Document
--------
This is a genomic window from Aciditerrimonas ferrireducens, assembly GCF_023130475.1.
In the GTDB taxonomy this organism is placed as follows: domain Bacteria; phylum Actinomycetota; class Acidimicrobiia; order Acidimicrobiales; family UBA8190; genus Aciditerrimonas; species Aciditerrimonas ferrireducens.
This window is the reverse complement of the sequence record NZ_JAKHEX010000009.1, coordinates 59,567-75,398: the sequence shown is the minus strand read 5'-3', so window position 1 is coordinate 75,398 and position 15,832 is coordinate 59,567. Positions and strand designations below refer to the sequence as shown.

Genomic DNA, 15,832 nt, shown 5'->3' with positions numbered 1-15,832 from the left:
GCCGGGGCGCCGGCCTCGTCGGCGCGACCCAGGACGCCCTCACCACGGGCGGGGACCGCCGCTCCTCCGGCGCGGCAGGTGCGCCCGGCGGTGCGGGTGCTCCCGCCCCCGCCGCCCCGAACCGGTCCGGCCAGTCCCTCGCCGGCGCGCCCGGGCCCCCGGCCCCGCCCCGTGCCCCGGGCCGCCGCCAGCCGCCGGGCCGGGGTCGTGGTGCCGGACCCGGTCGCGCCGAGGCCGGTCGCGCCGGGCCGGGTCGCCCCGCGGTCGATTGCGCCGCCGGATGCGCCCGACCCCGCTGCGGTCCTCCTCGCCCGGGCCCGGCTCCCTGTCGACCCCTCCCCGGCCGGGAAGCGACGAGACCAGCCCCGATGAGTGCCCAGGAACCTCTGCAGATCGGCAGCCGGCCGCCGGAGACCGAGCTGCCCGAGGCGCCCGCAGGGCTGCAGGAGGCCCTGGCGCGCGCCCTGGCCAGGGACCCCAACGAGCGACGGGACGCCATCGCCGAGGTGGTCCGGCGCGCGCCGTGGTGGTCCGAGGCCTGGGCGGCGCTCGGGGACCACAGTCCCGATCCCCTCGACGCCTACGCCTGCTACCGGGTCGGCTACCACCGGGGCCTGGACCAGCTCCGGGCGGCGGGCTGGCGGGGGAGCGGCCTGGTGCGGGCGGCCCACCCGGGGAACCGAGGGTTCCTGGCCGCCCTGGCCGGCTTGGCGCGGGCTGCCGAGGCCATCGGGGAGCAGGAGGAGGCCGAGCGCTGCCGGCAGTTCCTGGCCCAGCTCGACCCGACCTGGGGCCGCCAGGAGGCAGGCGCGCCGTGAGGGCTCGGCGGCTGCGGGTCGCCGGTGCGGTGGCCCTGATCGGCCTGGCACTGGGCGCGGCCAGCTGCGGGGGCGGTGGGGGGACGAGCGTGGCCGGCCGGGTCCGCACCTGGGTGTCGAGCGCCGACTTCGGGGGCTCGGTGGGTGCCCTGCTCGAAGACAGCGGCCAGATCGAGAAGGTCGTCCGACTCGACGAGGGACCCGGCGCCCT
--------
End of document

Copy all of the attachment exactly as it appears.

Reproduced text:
This is a genomic window from Aciditerrimonas ferrireducens, assembly GCF_023130475.1.
In the GTDB taxonomy this organism is placed as follows: domain Bacteria; phylum Actinomycetota; class Acidimicrobiia; order Acidimicrobiales; family UBA8190; genus Aciditerrimonas; species Aciditerrimonas ferrireducens.
This window is the reverse complement of the sequence record NZ_JAKHEX010000009.1, coordinates 59,567-75,398: the sequence shown is the minus strand read 5'-3', so window position 1 is coordinate 75,398 and position 15,832 is coordinate 59,567. Positions and strand designations below refer to the sequence as shown.

Genomic DNA, 15,832 nt, shown 5'->3' with positions numbered 1-15,832 from the left:
GCCGGGGCGCCGGCCTCGTCGGCGCGACCCAGGACGCCCTCACCACGGGCGGGGACCGCCGCTCCTCCGGCGCGGCAGGTGCGCCCGGCGGTGCGGGTGCTCCCGCCCCCGCCGCCCCGAACCGGTCCGGCCAGTCCCTCGCCGGCGCGCCCGGGCCCCCGGCCCCGCCCCGTGCCCCGGGCCGCCGCCAGCCGCCGGGCCGGGGTCGTGGTGCCGGACCCGGTCGCGCCGAGGCCGGTCGCGCCGGGCCGGGTCGCCCCGCGGTCGATTGCGCCGCCGGATGCGCCCGACCCCGCTGCGGTCCTCCTCGCCCGGGCCCGGCTCCCTGTCGACCCCTCCCCGGCCGGGAAGCGACGAGACCAGCCCCGATGAGTGCCCAGGAACCTCTGCAGATCGGCAGCCGGCCGCCGGAGACCGAGCTGCCCGAGGCGCCCGCAGGGCTGCAGGAGGCCCTGGCGCGCGCCCTGGCCAGGGACCCCAACGAGCGACGGGACGCCATCGCCGAGGTGGTCCGGCGCGCGCCGTGGTGGTCCGAGGCCTGGGCGGCGCTCGGGGACCACAGTCCCGATCCCCTCGACGCCTACGCCTGCTACCGGGTCGGCTACCACCGGGGCCTGGACCAGCTCCGGGCGGCGGGCTGGCGGGGGAGCGGCCTGGTGCGGGCGGCCCACCCGGGGAACCGAGGGTTCCTGGCCGCCCTGGCCGGCTTGGCGCGGGCTGCCGAGGCCATCGGGGAGCAGGAGGAGGCCGAGCGCTGCCGGCAGTTCCTGGCCCAGCTCGACCCGACCTGGGGCCGCCAGGAGGCAGGCGCGCCGTGAGGGCTCGGCGGCTGCGGGTCGCCGGTGCGGTGGCCCTGATCGGCCTGGCACTGGGCGCGGCCAGCTGCGGGGGCGGTGGGGGGACGAGCGTGGCCGGCCGGGTCCGCACCTGGGTGTCGAGCGCCGACTTCGGGGGCTCGGTGGGTGCCCTGCTCGAAGACAGCGGCCAGATCGAGAAGGTCGTCCGACTCGACGAGGGACCCGGCGCCCT